In the second phase of “grading,” any student that was not nominated for a 6 or 7 had to nominate themselves for a score from 1-5. Albeit slower than the first round, hands began to rise into the air. Students said things such as:
“I think I am a 4, because while I am engaged as a student I don’t show it. I never speak up in class and people don’t know what I am thinking.”
“I think I am between a 3 and a 4 because my writing lacks clarity and I have difficulty listening and staying on topic while taking notes at the same time.”
The most impressive part of the exercise was the feedback students were able to get from their peers. When one student mentioned how he felt his blog posts lacked clarity and voice, another excitedly said, “No! I love your posts, I find them really entertaining.” One by one students opened up about their weaknesses and strengths, while getting support and feedback from their peers.
As I looked around the room I was filled with a sense of happiness. Here we were “discussing” grades, but it was not the grade that was important. The grade was a vehicle to a discussion on quality and the components of excellence. In addition, the “grade” enabled students to have an open and honest discussion with each other about their academic habits. What the grade allowed me to do was listen as my students displayed their ability to self assess, critique and listen with empathy. What made this activity different from the normal act of grading is that the students were a part of the process. From the very beginning, students had a hand in building the criteria by which they felt they should be measured. Students also had a chance to speak about themselves as learners and listen as others described what they saw.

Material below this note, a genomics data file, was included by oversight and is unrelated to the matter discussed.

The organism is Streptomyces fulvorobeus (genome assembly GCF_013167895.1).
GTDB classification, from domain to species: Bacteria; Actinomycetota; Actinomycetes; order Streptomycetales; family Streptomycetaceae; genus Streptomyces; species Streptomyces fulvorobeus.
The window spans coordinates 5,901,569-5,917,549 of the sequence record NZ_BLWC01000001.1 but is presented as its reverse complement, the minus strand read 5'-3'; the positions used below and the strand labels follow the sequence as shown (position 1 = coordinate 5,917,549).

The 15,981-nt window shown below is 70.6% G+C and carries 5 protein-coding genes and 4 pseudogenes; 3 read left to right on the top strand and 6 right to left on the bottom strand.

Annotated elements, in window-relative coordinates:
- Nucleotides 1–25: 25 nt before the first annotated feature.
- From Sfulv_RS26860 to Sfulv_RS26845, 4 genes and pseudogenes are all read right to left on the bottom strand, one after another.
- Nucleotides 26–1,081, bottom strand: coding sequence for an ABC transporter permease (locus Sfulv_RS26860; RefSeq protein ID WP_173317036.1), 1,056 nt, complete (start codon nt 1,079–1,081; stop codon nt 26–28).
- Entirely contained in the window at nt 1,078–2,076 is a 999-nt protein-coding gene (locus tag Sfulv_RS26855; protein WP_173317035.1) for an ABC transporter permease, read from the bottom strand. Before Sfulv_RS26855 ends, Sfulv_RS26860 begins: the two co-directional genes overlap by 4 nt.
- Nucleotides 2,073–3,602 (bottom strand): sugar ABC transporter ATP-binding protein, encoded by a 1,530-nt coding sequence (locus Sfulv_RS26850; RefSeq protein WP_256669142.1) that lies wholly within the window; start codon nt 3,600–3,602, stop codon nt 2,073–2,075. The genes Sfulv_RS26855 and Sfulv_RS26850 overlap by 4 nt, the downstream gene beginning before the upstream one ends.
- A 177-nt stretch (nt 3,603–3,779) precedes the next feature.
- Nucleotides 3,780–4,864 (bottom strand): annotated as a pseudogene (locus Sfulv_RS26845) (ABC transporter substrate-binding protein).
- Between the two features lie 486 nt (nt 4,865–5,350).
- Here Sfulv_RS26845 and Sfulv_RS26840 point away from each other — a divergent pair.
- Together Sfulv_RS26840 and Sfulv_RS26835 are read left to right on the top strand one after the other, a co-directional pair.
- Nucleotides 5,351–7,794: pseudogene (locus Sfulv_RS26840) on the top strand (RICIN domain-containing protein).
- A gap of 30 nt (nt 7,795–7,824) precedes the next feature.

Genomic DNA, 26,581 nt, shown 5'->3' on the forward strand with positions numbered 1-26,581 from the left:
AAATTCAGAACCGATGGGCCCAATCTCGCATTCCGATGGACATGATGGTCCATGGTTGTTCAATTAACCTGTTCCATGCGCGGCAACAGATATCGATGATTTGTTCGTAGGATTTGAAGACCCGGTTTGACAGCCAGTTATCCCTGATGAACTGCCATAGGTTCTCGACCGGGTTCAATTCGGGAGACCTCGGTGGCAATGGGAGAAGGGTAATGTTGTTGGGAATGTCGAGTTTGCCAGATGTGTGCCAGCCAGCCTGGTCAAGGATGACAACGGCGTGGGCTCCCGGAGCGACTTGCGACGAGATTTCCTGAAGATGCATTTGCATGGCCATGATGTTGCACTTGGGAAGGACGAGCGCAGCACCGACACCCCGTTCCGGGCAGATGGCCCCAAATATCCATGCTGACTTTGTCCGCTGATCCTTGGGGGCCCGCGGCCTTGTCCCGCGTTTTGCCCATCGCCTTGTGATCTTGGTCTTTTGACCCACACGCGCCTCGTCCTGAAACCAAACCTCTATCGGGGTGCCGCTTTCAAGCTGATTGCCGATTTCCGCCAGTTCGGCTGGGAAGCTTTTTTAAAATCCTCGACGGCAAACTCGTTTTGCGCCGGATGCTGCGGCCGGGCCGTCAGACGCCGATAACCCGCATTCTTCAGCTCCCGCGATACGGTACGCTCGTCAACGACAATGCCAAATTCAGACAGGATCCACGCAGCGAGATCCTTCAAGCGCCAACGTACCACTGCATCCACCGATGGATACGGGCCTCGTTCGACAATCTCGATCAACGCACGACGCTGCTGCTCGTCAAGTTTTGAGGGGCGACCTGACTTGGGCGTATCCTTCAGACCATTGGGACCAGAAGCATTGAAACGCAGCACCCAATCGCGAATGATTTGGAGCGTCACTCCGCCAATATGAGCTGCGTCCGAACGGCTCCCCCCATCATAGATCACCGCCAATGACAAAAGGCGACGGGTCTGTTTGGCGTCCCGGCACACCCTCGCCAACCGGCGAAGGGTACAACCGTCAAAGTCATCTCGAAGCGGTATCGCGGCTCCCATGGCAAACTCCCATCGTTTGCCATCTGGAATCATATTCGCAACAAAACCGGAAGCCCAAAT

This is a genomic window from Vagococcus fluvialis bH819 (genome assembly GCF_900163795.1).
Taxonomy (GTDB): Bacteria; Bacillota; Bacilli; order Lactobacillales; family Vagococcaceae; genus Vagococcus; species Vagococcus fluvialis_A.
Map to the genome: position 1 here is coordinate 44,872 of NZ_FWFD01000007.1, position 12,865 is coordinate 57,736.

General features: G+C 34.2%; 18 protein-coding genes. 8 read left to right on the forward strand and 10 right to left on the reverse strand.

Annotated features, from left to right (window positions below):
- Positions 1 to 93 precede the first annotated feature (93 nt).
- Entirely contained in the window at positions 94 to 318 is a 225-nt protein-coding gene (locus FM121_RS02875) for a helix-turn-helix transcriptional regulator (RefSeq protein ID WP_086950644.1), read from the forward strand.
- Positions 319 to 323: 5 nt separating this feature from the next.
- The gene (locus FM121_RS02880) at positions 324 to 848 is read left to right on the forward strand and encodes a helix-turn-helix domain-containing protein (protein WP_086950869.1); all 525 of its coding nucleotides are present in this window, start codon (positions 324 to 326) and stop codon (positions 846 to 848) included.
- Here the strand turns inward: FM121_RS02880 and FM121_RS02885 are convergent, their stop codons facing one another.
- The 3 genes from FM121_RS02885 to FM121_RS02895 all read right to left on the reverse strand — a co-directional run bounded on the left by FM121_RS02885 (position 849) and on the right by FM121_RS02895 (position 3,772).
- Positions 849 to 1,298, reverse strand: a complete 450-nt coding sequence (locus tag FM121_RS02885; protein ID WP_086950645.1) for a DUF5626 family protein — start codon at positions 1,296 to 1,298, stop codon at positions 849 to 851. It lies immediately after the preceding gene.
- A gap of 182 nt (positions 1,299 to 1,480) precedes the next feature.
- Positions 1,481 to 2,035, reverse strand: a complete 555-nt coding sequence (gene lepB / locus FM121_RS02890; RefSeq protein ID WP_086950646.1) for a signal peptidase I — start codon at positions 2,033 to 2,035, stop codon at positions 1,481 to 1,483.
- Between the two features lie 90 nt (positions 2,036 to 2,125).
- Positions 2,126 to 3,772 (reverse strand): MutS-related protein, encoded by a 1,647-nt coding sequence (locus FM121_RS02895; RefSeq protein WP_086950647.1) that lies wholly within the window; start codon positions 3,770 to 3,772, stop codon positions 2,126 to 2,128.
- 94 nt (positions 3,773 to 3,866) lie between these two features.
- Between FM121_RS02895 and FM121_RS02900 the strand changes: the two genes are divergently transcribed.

We Are More Than a Single Story
Reflecting back on the day, I can honestly say that this is why I became a teacher. It is a day that I truly felt the power of a student led classroom. While there are many parts of the day that stand out ,there is one point that I would like to end with. In the midst of our class discussion, one student implored another student to believe in themselves, to not fall in the trap of believing the “single story” that they were a “bad writer.” As this student was speaking I thought to myself:What is the single story we tell ourselves? What is the single story we make up about others?
Just as that student pointed out, there is no use in the single story. We are multitudes made up of our strengths and weakness. Some days we radiate success, other days we wonder if we will be anything but failures. What matters is that we take the time to listen, to ourselves and to others. It means not getting lost in the single story that tells us we “are” or “are not” something. Prior to today, I had been telling myself a single story about grades. What I learned was that I had been telling myself the wrong story. It’s not the grading or lack of grading that makes a program. What makes a program is the degree of honesty we are willing to have with ourselves and others. It is about trust, relevancy, and relationships. It’s about taking the time to deconstruct the single story we have been believing in. It’s about empowering the students. It’s about building something together.